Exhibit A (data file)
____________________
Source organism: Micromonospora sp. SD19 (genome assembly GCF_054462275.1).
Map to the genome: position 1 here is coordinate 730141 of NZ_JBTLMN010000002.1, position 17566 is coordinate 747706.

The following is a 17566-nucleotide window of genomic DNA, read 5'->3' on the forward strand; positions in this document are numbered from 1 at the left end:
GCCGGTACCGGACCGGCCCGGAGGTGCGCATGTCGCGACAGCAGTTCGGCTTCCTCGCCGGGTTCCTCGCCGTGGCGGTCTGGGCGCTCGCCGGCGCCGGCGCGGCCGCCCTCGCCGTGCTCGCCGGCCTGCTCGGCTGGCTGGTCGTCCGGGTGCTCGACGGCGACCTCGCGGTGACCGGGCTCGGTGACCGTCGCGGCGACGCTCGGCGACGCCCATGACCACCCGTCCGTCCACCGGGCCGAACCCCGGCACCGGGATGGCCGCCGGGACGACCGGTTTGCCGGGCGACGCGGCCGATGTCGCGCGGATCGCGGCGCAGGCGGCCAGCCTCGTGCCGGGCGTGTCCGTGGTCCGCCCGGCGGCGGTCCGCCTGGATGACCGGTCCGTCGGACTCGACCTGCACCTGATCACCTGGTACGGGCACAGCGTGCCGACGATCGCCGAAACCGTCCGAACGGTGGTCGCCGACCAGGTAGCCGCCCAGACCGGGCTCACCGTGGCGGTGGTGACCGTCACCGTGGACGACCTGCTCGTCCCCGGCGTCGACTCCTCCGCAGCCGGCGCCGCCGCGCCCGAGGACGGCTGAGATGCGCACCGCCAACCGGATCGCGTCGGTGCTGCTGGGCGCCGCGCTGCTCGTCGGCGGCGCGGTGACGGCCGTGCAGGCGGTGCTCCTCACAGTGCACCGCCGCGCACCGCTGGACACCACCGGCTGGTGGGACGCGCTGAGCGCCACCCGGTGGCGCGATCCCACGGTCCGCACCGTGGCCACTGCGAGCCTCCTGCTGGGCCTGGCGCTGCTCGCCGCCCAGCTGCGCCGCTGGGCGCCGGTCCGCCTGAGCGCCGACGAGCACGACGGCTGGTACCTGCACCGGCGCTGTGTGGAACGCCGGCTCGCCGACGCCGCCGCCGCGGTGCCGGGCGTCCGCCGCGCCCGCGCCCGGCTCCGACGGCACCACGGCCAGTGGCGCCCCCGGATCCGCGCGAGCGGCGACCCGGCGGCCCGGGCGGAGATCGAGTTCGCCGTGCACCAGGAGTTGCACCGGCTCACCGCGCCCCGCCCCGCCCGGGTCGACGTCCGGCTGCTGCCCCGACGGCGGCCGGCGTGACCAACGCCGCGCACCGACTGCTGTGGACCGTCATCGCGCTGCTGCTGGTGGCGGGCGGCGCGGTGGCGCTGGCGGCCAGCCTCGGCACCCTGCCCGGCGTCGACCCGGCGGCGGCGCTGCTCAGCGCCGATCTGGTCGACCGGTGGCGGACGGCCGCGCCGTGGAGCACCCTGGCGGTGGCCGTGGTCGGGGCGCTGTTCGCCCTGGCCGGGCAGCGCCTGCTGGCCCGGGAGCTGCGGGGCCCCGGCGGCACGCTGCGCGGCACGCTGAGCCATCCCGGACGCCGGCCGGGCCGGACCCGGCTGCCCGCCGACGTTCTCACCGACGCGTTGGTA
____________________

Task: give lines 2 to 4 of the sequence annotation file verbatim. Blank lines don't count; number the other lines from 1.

Map to the genome: position 1 here is coordinate 730141 of NZ_JBTLMN010000002.1, position 17566 is coordinate 747706.

The following is a 17566-nucleotide window of genomic DNA, read 5'->3' on the forward strand; positions in this document are numbered from 1 at the left end:
GCCGGTACCGGACCGGCCCGGAGGTGCGCATGTCGCGACAGCAGTTCGGCTTCCTCGCCGGGTTCCTCGCCGTGGCGGTCTGGGCGCTCGCCGGCGCCGGCGCGGCCGCCCTCGCCGTGCTCGCCGGCCTGCTCGGCTGGCTGGTCGTCCGGGTGCTCGACGGCGACCTCGCGGTGACCGGGCTCGGTGACCGTCGCGGCGACGCTCGGCGACGCCCATGACCACCCGTCCGTCCACCGGGCCGAACCCCGGCACCGGGATGGCCGCCGGGACGACCGGTTTGCCGGGCGACGCGGCCGATGTCGCGCGGATCGCGGCGCAGGCGGCCAGCCTCGTGCCGGGCGTGTCCGTGGTCCGCCCGGCGGCGGTCCGCCTGGATGACCGGTCCGTCGGACTCGACCTGCACCTGATCACCTGGTACGGGCACAGCGTGCCGACGATCGCCGAAACCGTCCGAACGGTGGTCGCCGACCAGGTAGCCGCCCAGACCGGGCTCACCGTGGCGGTGGTGACCGTCACCGTGGACGACCTGCTCGTCCCCGGCGTCGACTCCTCCGCAGCCGGCGCCGCCGCGCCCGAGGACGGCTGAGATGCGCACCGCCAACCGGATCGCGTCGGTGCTGCTGGGCGCCGCGCTGCTCGTCGGCGGCGCGGTGACGGCCGTGCAGGCGGTGCTCCTCACAGTGCACCGCCGCGCACCGCTGGACACCACCGGCTGGTGGGACGCGCTGAGCGCCACCCGGTGGCGCGATCCCACGGTCCGCACCGTGGCCACTGCGAGCCTCCTGCTGGGCCTGGCGCTGCTCGCCGCCCAGCTGCGCCGCTGGGCGCCGGTCCGCCTGAGCGCCGACGAGCACGACGGCTGGTACCTGCACCGGCGCTGTGTGGAACGCCGGCTCGCCGACGCCGCCGCCGCGGTGCCGGGCGTCCGCCGCGCCCGCGCCCGGCTCCGACGGCACCACGGCCAGTGGCGCCCCCGGATCCGCGCGAGCGGCGACCCGGCGGCCCGGGCGGAGATCGAGTTCGCCGTGCACCAGGAGTTGCACCGGCTCACCGCGCCCCGCCCCGCCCGGGTCGACGTCCGGCTGCTGCCCCGACGGCGGCCGGCGTGACCAACGCCGCGCACCGACTGCTGTGGACCGTCATCGCGCTGCTGCTGGTGGCGGGCGGCGCGGTGGCGCTGGCGGCCAGCCTCGGCACCCTGCCCGGCGTCGACCCGGCGGCGGCGCTGCTCAGCGCCGATCTGGTCGACCGGTGGCGGACGGCCGCGCCGTGGAGCACCCTGGCGGTGGCCGTGGTCGGGGCGCTGTTCGCCCTGGCCGGGCAGCGCCTGCTGGCCCGGGAGCTGCGGGGCCCCGGCGGCACGCTGCGCGGCACGCTGAGCCATCCCGGACGCCGGCCGGGCCGGACCCGGCTGCCCGCCGACGTTCTCACCGACGCGTTGGTA